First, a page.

It's hard to see, but the opening is on the left,
and the right edge is sewn with an Overcast stitch.
and the right edge is sewn with an Overcast stitch.
- In retrospect the Overcast stitch seems to be an easier stitch for beginners to understand, because every stitch is exactly the same. But it also is harder to manage your thread which regularly seems to get crossed over and hung up on things.
- James' thread also was fuzzier and less slippery than Grace's, and twisted itself into knots or near knots regularly. I recommend a mercerized cotton or embroidery floss to help avoid this.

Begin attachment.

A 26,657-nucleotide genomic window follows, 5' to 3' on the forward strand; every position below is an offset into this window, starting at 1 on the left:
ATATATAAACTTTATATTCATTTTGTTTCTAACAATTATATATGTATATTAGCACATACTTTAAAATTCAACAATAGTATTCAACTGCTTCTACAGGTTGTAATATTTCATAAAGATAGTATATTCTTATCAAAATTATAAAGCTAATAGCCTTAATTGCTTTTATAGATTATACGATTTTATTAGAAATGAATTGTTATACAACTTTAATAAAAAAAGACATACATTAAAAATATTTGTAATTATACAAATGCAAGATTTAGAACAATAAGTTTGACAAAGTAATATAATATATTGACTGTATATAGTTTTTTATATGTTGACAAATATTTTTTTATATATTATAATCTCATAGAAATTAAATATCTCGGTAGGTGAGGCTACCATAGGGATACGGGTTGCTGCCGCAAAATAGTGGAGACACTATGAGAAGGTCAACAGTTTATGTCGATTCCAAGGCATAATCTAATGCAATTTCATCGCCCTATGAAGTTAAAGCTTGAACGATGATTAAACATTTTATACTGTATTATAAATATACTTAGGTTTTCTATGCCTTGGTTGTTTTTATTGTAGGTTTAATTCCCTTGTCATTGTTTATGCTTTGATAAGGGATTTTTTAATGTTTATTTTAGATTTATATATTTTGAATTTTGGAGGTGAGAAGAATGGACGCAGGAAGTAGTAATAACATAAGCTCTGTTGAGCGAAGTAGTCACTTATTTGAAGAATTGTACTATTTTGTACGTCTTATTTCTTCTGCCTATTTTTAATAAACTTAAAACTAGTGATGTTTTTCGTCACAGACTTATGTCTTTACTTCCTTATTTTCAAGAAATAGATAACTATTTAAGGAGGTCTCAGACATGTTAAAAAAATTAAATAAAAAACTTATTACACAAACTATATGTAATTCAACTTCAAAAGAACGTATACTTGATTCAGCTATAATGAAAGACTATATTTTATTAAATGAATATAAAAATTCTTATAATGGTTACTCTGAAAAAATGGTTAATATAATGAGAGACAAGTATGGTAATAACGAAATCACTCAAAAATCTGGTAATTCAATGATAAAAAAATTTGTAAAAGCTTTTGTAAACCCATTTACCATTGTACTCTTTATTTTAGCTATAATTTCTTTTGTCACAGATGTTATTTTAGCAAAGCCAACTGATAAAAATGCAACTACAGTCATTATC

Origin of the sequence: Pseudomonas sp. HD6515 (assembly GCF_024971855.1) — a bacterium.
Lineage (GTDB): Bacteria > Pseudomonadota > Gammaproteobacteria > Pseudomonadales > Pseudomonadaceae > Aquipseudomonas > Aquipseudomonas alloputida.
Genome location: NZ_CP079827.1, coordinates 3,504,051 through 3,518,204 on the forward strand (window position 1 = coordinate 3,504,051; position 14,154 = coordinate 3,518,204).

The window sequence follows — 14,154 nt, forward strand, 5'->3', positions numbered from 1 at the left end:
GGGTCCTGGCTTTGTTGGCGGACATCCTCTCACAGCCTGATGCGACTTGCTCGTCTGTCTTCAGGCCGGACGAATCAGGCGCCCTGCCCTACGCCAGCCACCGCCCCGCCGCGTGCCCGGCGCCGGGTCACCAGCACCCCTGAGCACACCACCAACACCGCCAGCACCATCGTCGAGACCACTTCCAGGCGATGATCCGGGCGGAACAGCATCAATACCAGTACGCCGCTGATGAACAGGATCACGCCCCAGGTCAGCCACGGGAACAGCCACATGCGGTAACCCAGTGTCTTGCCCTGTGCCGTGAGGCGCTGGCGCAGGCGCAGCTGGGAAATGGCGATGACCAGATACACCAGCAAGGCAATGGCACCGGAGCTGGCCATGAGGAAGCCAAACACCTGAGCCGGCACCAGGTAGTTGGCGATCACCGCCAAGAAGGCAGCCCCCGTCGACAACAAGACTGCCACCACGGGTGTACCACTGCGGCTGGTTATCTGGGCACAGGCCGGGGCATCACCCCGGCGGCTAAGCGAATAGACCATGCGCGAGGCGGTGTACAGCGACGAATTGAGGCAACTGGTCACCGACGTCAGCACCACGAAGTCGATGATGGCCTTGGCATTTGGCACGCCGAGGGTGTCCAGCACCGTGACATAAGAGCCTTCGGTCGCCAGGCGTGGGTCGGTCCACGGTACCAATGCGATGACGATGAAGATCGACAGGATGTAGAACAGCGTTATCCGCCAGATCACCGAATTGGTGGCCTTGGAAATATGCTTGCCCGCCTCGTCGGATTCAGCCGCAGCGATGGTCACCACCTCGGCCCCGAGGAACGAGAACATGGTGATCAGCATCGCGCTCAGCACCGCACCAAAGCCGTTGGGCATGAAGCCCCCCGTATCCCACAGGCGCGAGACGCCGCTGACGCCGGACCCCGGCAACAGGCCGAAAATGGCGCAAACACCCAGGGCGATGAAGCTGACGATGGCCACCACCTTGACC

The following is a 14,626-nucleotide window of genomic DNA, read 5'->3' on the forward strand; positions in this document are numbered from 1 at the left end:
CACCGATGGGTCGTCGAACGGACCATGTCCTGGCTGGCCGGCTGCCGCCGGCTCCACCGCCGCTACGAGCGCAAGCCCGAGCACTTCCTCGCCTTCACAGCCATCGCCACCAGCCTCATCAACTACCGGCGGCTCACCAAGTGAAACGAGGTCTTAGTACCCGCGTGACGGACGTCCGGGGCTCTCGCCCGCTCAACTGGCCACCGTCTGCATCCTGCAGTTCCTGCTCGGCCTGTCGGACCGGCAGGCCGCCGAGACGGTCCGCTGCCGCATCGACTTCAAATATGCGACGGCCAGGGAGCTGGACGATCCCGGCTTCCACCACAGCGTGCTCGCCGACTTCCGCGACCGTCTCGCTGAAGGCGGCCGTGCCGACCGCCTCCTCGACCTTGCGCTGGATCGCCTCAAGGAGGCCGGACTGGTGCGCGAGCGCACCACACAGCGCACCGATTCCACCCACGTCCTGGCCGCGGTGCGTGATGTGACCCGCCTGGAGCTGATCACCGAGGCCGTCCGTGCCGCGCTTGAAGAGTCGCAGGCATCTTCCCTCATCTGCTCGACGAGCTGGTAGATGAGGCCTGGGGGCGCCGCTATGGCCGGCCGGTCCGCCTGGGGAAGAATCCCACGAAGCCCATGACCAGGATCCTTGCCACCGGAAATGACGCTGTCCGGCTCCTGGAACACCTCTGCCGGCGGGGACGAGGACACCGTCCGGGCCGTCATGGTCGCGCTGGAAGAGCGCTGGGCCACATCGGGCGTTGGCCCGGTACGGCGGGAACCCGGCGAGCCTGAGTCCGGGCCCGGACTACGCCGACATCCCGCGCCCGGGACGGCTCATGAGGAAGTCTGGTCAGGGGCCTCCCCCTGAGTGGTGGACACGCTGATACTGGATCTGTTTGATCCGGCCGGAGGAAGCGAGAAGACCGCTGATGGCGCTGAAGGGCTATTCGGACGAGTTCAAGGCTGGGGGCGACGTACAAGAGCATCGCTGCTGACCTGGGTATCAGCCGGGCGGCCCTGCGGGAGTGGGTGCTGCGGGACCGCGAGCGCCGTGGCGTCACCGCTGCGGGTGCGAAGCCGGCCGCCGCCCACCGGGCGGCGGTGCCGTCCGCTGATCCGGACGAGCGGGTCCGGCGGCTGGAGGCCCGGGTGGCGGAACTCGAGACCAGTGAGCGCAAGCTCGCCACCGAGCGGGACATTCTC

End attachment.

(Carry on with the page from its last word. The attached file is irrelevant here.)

- Surprisingly, they really didn't manage to unthread their needles very often and occasionally were even able to re-thread them independently. But expect to be doing this yourself most of the time!
On the other hand, scroll way down on this post at Filth Wizardry for a great DIY needle threader made from a craft stick, pipe cleaner, and electrical tape!
- If this really is your kids' first sewing project or if they are as young as mine, expect to give them pretty much your full attention for the whole project. It was Hard for them, but they were also very pleased with the finished product.